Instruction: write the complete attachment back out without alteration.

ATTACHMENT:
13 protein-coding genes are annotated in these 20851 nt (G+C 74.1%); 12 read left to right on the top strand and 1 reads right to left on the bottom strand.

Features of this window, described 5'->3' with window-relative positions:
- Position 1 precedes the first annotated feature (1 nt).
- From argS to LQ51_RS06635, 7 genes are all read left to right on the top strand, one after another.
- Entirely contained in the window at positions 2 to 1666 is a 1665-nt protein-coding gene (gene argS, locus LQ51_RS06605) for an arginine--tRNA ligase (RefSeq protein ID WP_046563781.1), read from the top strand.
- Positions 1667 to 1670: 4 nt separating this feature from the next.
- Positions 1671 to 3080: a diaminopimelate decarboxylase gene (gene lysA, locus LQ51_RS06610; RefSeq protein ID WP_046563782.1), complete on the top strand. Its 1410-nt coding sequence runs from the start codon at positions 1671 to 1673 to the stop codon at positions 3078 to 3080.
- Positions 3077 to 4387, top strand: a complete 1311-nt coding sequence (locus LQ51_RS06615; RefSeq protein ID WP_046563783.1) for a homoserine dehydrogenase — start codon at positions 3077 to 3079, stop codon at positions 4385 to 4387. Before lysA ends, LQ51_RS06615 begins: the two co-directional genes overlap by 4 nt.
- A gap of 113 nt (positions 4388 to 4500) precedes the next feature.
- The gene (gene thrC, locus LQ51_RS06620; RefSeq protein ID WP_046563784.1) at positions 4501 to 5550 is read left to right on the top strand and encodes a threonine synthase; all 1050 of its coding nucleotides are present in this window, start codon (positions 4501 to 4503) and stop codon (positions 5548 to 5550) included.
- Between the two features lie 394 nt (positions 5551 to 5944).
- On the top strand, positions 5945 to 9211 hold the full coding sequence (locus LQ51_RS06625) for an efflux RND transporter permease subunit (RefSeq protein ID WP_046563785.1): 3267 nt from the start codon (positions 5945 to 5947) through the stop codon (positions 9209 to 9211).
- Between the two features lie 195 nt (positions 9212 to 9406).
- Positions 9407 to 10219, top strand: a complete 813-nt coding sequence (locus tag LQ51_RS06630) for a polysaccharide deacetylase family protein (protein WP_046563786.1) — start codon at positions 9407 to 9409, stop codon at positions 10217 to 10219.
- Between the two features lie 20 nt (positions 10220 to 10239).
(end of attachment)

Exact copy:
13 protein-coding genes are annotated in these 20851 nt (G+C 74.1%); 12 read left to right on the top strand and 1 reads right to left on the bottom strand.

Features of this window, described 5'->3' with window-relative positions:
- Position 1 precedes the first annotated feature (1 nt).
- From argS to LQ51_RS06635, 7 genes are all read left to right on the top strand, one after another.
- Entirely contained in the window at positions 2 to 1666 is a 1665-nt protein-coding gene (gene argS, locus LQ51_RS06605) for an arginine--tRNA ligase (RefSeq protein ID WP_046563781.1), read from the top strand.
- Positions 1667 to 1670: 4 nt separating this feature from the next.
- Positions 1671 to 3080: a diaminopimelate decarboxylase gene (gene lysA, locus LQ51_RS06610; RefSeq protein ID WP_046563782.1), complete on the top strand. Its 1410-nt coding sequence runs from the start codon at positions 1671 to 1673 to the stop codon at positions 3078 to 3080.
- Positions 3077 to 4387, top strand: a complete 1311-nt coding sequence (locus LQ51_RS06615; RefSeq protein ID WP_046563783.1) for a homoserine dehydrogenase — start codon at positions 3077 to 3079, stop codon at positions 4385 to 4387. Before lysA ends, LQ51_RS06615 begins: the two co-directional genes overlap by 4 nt.
- A gap of 113 nt (positions 4388 to 4500) precedes the next feature.
- The gene (gene thrC, locus LQ51_RS06620; RefSeq protein ID WP_046563784.1) at positions 4501 to 5550 is read left to right on the top strand and encodes a threonine synthase; all 1050 of its coding nucleotides are present in this window, start codon (positions 4501 to 4503) and stop codon (positions 5548 to 5550) included.
- Between the two features lie 394 nt (positions 5551 to 5944).
- On the top strand, positions 5945 to 9211 hold the full coding sequence (locus LQ51_RS06625) for an efflux RND transporter permease subunit (RefSeq protein ID WP_046563785.1): 3267 nt from the start codon (positions 5945 to 5947) through the stop codon (positions 9209 to 9211).
- Between the two features lie 195 nt (positions 9212 to 9406).
- Positions 9407 to 10219, top strand: a complete 813-nt coding sequence (locus tag LQ51_RS06630) for a polysaccharide deacetylase family protein (protein WP_046563786.1) — start codon at positions 9407 to 9409, stop codon at positions 10217 to 10219.
- Between the two features lie 20 nt (positions 10220 to 10239).